Step 2: Your House - The Sun Power >>>

Step 2 - Analyse the orientation of your roof, incline and shading

In step 1 we have calculated the peak power of your PV system. The peak power is expressed in KWp(eak). The more KWp you are able to install on your roof, the more electric energy you can generate.

Apart from the system size, the orientation of your roof, slope of solar panels and shading have significant effect on electricity production. These factors determines how much sun-light your photovoltaic system is able to capture. Learn more ...

a/ Orientation of Your Roof:

For best performance your roof should face to South (on northern hemisphere), but also all direction up to West or East are in many cases still efficient.

Use a compass to measure the direction of your roof. In case you don't have a compass another easy way is to use the free software Google Earth. With the "ruler tool" in Goggle Earth measure easily the orientation of your roof.

In solar the angular measurement is expressed in the so called "azimuth angle". Direction to south means an azimuth angle of "0", East "-90", West "+90".

House PV - Directions

Courtesy: PV*SOL® Expert


House PV - Azimuth Angle

Roof Orientation and Azimuth Angle

b/ Shadow:

You need to consider any shadows on your roof as this has a potential to make your system very inefficient. Consider that the sun and shadow is changing over the year and over the day. A shadow often occurs in morning or afternoon hours or in winter months when the sun path is low.

Of course, an all day shadow for most time of the year on your whole roof is not acceptable and your roof is definitely not suitable for a photovoltaic system.

In contrast, minor shadow on your roof, like a shadow caused from your chimney, from antenna or a shadow from tree in early morning / afternoon for winter months only is okay. For those cases it is important only to arrange the panels in separate strings. Plus, choosing the an appropriate solar power inverter. But this is something to calculate in late stage, once you go into details.

Make sure to take the areas with an "most of the day shadow" off your available roof space. For example, if you have a dormer or a chimney subtract the space itself plus half meter around from your available roof space. If you have an all day shadow from a tree, subtract the space where the shadow occurs from your available roof space. Alternative consider to cut some trees.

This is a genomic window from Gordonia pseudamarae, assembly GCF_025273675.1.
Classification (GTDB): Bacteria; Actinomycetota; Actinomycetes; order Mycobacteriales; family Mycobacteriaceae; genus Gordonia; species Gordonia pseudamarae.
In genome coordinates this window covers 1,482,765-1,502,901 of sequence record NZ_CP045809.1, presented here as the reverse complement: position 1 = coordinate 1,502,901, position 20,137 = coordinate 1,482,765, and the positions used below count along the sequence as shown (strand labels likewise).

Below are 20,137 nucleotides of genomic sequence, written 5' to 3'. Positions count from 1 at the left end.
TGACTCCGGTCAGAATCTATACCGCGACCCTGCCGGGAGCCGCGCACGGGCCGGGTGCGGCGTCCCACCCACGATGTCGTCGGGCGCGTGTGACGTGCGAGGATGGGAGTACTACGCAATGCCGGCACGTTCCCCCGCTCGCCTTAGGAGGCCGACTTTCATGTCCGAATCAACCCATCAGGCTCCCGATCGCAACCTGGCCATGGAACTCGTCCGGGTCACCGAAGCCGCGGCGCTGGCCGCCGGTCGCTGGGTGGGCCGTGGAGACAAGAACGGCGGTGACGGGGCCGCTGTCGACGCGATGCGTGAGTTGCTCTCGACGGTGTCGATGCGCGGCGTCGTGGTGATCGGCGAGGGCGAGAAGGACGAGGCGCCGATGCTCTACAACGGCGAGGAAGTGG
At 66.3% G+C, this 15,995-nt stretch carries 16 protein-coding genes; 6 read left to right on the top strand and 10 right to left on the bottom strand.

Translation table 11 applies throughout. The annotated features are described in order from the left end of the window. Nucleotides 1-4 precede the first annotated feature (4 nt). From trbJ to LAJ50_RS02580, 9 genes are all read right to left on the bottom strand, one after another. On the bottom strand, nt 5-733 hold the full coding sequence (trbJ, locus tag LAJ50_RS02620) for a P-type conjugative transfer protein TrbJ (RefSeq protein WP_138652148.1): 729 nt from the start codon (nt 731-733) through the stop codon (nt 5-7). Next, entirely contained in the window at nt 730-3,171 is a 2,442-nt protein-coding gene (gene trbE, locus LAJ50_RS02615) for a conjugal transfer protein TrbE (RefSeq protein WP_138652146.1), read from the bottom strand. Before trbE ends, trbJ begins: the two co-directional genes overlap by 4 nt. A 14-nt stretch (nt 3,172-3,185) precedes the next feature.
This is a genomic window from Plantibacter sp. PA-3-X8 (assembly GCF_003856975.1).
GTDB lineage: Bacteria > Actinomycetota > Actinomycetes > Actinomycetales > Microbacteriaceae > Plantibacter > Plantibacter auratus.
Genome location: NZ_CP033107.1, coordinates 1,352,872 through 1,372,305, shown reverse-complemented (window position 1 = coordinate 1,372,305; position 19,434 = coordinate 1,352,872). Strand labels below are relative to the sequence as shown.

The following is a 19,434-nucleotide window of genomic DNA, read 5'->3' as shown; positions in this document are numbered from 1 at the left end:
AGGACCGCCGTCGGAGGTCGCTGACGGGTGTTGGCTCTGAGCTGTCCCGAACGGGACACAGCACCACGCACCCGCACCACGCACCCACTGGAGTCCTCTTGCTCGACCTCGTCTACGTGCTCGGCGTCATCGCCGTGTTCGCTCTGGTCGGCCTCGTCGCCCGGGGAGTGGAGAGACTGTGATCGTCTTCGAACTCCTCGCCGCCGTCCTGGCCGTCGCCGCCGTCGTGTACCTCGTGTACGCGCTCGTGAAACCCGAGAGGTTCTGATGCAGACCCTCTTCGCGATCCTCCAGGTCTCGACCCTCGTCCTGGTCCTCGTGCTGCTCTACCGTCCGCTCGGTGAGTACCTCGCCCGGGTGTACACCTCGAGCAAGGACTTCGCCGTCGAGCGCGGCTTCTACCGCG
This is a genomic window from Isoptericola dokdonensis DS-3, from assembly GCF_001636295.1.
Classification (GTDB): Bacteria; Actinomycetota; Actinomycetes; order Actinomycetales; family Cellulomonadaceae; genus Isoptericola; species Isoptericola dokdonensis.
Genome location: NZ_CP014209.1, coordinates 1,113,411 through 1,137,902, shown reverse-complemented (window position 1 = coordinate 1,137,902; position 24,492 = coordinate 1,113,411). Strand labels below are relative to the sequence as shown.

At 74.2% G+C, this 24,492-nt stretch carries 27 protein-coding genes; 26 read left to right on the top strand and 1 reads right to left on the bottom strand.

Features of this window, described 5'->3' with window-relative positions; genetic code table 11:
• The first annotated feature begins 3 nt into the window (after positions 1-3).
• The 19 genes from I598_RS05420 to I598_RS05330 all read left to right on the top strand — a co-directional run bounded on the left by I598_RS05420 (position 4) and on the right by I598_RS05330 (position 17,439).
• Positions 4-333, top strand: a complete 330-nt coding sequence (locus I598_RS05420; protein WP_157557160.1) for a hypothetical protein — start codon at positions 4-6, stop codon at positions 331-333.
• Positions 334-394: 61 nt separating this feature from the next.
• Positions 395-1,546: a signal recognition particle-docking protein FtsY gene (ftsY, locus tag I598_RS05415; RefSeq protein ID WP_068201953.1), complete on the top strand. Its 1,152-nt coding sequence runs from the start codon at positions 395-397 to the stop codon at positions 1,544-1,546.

Rough calculation for shadow is okay here. In your final calculation you can go into details.

House PV - Directions

Courtesy: PV*SOL® Expert

c/ Tilt Angle:

A fixed angle measured from the horizontal to which a solar array is tilted. The optimal tilt angle varies upon sun path and latitude. As a rule of thumb the tilt angle would be best between 2/3 to 4/5 of the latitude - resulting in angles of 32° to 38° in Middle and Western Europe or 30° to 36° in most of the US.

For instance if you are living on 51 degree of latitude the best fixed tilt angle is ~30° - 40°. The closer to the equator, the smaller the optimal tilt angle. However, the tilt angle may never be less than 10° to ensure that the dirt will be removed from the modules by rain.

But also smaller or larger angles are often still efficient.

For in-roof system the tilt angle is equal to your roof pitch (first picture). At a flat roof, you install freestanding PV modules under the optimal angle (second picture).

If you want to maximize the performance you can consider solar trackers. They aim to achieve best performance by moving the photovoltaic panels to follow the sun. The downside is that these systems are around 30% more expensive and need to be maintained. And they cannot be mounted on a pitch roof.

House PV - Directions

House PV - Tilt Angle

Courtesy: PV*SOL® Expert

d/ The Static of your Roof:

The load of photovoltaic modules including the mounting frame is typically around 15 to 20 kg per sqm (3.0 - 4.5 lb per sq ft).

Installing a PV system on a house in good conditions with a pitched roof (modules are installed parallel to the roof) usually doesn't cause any problem for the roof static. However, If you have any doubts consult a specialist (e.g. structural engineer, technical expert), in order to guarantee the loading
capacity of your roof structure.

If you install your PV system on a flat roof (modules are installed not parallel to the roof, but with a tilt angle) you need to consider additional loading conditions from wind and maybe snow.




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